“Ladies and gentlemen, rock and roll.”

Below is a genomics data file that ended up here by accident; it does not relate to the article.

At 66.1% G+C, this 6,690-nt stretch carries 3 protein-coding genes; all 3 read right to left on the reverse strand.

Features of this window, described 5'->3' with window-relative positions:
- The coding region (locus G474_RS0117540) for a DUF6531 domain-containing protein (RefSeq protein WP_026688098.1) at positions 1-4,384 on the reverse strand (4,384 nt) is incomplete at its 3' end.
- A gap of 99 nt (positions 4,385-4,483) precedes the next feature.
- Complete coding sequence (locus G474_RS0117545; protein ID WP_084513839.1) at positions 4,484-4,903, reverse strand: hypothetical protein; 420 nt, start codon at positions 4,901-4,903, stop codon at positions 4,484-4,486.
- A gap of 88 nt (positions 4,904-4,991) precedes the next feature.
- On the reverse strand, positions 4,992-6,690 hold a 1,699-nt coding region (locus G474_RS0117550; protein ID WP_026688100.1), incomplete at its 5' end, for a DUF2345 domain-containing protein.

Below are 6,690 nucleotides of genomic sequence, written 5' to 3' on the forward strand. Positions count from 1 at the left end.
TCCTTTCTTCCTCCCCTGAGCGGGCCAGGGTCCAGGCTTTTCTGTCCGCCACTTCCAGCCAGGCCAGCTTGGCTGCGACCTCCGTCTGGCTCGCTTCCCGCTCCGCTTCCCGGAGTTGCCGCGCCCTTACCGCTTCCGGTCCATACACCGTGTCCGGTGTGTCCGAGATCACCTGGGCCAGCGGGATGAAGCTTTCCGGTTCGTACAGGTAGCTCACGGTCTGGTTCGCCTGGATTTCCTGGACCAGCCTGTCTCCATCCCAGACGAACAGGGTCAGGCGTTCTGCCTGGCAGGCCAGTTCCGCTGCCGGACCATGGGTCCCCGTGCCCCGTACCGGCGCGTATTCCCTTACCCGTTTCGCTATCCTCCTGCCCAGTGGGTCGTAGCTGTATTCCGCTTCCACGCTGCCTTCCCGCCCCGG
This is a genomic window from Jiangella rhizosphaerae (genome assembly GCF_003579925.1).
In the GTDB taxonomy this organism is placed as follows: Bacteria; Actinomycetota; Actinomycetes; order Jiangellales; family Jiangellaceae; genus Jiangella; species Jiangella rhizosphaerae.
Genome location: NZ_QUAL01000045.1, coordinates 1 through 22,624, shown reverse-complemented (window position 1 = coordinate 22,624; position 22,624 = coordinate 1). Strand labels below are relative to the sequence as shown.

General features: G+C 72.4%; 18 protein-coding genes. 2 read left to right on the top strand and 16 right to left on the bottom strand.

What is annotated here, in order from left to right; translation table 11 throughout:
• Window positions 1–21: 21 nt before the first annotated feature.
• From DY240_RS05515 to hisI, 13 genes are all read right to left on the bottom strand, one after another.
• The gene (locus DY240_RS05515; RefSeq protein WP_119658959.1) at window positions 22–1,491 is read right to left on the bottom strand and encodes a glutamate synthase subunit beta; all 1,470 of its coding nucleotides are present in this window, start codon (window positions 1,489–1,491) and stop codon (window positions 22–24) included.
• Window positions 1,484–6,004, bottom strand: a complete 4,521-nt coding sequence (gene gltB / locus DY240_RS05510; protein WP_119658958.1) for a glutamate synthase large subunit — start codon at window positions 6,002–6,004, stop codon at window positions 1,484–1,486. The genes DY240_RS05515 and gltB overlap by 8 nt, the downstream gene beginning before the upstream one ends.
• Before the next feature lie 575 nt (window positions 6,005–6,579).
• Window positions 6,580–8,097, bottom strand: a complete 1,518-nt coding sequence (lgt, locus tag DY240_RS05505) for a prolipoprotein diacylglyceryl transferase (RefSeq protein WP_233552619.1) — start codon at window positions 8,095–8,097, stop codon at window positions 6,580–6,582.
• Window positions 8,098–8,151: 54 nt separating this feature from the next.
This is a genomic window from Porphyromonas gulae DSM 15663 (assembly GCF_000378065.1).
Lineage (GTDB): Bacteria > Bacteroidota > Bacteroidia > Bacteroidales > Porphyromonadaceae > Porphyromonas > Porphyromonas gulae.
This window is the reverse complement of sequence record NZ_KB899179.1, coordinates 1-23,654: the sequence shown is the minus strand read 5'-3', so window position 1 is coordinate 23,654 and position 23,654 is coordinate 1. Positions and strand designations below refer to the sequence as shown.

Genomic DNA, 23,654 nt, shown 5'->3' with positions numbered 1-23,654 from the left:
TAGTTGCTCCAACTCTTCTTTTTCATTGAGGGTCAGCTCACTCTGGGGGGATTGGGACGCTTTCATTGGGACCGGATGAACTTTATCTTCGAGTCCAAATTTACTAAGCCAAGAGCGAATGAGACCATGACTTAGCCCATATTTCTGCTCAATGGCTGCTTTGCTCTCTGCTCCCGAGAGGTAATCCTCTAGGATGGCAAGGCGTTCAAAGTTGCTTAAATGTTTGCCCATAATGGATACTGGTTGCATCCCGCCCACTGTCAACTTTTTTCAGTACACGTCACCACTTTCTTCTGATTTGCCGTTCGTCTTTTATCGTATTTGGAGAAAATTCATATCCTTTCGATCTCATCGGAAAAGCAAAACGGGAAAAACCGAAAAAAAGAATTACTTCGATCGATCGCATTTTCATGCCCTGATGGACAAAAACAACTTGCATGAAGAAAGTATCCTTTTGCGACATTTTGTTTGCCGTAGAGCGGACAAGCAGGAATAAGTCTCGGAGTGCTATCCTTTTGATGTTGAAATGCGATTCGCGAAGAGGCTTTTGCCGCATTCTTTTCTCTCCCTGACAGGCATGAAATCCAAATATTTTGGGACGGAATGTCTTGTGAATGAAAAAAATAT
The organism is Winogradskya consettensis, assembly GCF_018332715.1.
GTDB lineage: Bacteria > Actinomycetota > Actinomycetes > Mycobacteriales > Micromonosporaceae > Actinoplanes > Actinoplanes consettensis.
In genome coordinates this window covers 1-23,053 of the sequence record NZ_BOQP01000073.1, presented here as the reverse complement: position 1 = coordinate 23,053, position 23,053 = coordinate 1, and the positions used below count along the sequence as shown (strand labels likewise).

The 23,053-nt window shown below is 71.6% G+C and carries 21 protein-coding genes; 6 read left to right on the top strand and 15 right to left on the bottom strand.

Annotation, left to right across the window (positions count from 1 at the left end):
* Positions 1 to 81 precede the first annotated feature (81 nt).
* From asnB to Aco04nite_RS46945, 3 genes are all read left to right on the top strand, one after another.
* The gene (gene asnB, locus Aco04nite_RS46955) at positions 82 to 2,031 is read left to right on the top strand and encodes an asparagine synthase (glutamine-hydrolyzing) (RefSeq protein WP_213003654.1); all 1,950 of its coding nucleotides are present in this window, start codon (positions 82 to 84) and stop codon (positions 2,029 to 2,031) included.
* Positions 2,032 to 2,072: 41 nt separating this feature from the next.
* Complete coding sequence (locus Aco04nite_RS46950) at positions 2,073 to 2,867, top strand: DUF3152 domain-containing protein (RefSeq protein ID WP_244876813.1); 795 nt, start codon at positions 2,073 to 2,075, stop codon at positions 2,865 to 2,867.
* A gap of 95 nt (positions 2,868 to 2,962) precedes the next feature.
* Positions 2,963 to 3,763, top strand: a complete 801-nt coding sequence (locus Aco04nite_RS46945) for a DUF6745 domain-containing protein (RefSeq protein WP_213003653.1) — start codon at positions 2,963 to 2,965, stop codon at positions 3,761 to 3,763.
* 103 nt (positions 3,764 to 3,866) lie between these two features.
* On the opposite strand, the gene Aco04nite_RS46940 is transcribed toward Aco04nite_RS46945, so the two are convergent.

With these immortal words, the cultural juggernaut known as MTV was launched on August 1, 1981 at 12:01 AM. Only a few thousand homes in New Jersey were privileged enough to get the initial cable broadcast, but that didn’t stop MTV from quickly growing into one of the most influential media entities of all time. Starting with a relatively small batch of promotional videos and concert clips, MTV would eventually change the way music was released and consumed. Sure, they were nowhere near the first ones to broadcast visual images synched with music, but they did it bigger, better and bolder than everyone else. From six Rod Stewart videos on the first day to the production of multi-million dollar videos like Michael Jackson’s “Scream,” Madonna’s “Express Yourself” and Guns N’ Roses’ “November Rain,” MTV revolutionized the concept of what a music video is and what it can do. No longer could a band or artist rely solely on the strength of their songs alone. Appearance, performance, visual creativity and the all important “music video” were now necessities if you wanted to grab anyone’s attention. Listeners became viewers, musicians became faces and the question of style or substance was answered in 3 and half minute cinematic commercials of sensory overload. MTV was selling more than music…and I, along with generations of others, couldn’t get enough of it.